ING Belgium has been given little rest. After a new intervention in its own branch network, the major bank is now also making significant cuts in the independent agencies. An important reason is that the profitability must be higher.
Peter Adams, who has been on board as CEO since the beginning of last year, is increasingly leaving his mark on ING Belgium. In recent days, the bank has informed the independent agents during internal information sessions that their number must more than halve in the coming year, from 448 to 200, De Tijd learned. This fits in with the strategic plan Route 2024. The new operation follows the major intervention at subsidiary Record Bank, the former separate self-employed network, which was completed in 2018.
- After years of changes and turbulence, ING Belgium is once again taking major steps.
- The number of independent agents must be more than halved.
- One of the important reasons is that the profitability must be higher.
ING has not disclosed how many branches will remain. That is still under study. “At best there will be 100 to 150 out of 311,” estimates a well-placed source. ‘After all, ING has announced that the average number of customers per branch should go from 5,000 to 15,000.’ At the end of last year, ING Belgium already (again) cut its own branch network. That should be halved to about 50 by the end of this year. In total, according to Route 2024, the bank wants to have 150 to 250 branches, about two-thirds less in ten years.
The bank says internally and in a response that the intervention will not affect the number of jobs. More than 800 employees work in the independent offices. According to our information, anyone working in an agency that is disappearing should be able to move to another independent branch.
Although not everyone believes that ING Belgium’s new plans have no social consequences. “Not every employee can or wants to transfer to a new office a few miles from where they live,” says one observer. The possible amalgamation of self-employed workers with their own offices is also not obvious due to the different wage policies: the allowances in the own offices are more favorable. On the other hand, the financial sector is also struggling with staff shortages.
Still stretching the numbers
The new intervention is exemplary for the evolution in the banking sector. The number of offices in our country has halved in the past eleven years. And the example of ING shows that the decline of the classic agency has not yet come to an end. Certainly now that the takeover of AXA Bank by Crelan will also lead to a thinning of the branch stock there. There is still some stretch in the Belgian figures: in 2020, our country was still well above the EU average for the number of offices per million inhabitants.
Route 2024 follows a difficult and sometimes turbulent period at ING. At the end of 2016, it announced a major cut in the number of jobs and offices. It also reported the closure of the separate self-employed network under the name Record Bank. The question is whether the new downsizing will not weigh on the service provision and the motivation of the staff. A source says that many people are already leaving spontaneously, especially to competitor Belfius, who are not always replaced.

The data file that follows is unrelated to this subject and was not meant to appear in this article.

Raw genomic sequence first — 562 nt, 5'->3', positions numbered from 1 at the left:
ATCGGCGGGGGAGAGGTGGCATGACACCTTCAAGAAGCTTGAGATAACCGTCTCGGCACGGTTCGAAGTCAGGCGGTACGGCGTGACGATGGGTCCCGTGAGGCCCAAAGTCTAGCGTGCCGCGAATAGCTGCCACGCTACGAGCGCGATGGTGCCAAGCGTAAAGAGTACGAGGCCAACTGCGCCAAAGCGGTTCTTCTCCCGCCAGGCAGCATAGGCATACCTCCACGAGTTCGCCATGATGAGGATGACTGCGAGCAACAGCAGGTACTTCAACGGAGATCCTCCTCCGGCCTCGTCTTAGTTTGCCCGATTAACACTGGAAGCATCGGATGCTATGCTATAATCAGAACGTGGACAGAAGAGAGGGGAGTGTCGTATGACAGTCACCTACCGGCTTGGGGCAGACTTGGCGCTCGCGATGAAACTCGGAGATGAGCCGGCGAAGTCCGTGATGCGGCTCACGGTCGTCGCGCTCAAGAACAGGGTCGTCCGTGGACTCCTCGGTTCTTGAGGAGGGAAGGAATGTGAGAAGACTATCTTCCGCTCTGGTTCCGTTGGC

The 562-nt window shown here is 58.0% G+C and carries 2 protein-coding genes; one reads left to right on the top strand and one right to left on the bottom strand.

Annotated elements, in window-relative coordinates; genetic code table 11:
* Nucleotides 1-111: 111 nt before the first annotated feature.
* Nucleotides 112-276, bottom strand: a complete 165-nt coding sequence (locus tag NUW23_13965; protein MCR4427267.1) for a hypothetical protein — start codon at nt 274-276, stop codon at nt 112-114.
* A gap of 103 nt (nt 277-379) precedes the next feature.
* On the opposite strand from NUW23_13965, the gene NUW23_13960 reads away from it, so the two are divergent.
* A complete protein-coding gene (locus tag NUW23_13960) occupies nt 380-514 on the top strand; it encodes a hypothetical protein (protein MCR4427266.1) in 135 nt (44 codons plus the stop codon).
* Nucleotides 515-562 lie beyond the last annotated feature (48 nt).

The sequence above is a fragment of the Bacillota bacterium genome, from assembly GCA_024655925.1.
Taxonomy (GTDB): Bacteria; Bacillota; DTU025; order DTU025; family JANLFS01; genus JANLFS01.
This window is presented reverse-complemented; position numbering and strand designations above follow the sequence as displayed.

ING does not want to give any figures in a response, but does confirm that it is holding talks with the representatives of the agents about ‘the footprint’ of the independent network. It also says that branches – both in-network and self-employed – will continue to play an important role at the bank and that they will work with larger (commercial) teams. For Route 2024, it points to the changing customer behavior and the ever faster digitization. But De Tijd learned that the announcement about the self-employed network mainly concerned a higher profitability.
Adams made it clear internally that the return on equity is now much too low. Various sources confirm that ING is also cutting commissions for the self-employed. These have to be cut by a quarter in one fell swoop after they have been systematically halved in recent years. ING also wants to use the latest intervention to cut the unprofitable independent branches. The bank only confirms that there will be an adjustment to the commission system.
Contrary to the restructuring of Record Bank, BZB-Fedafin, the professional association of banking and insurance intermediaries, was informed in advance this time about the intention to downsize the independent network. ‘We regret that barely four years after the integration of Record Bank, ING Belgium is again announcing a restructuring’, responds Albert Verlinden, chairman of BZB-Fedafin.
‘Many bank agents have not yet been able to recoup the investments that were required then and now suddenly there appears to be no more room for them. They will now have to buy customer portfolios again, with no guarantee that such a story will not come again within four years’, says Verlinden.
There is still a lot of uncertainty. More clarity may not be forthcoming until September. But for the professional association it is necessary that ING respects the code of conduct between banks and their agents and takes maximum measures to absorb the negative consequences for the independent bank agents as well as possible. ING Belgium has around 6,900 employees (in full-time equivalents) and recorded a net profit of 709 million euros last year.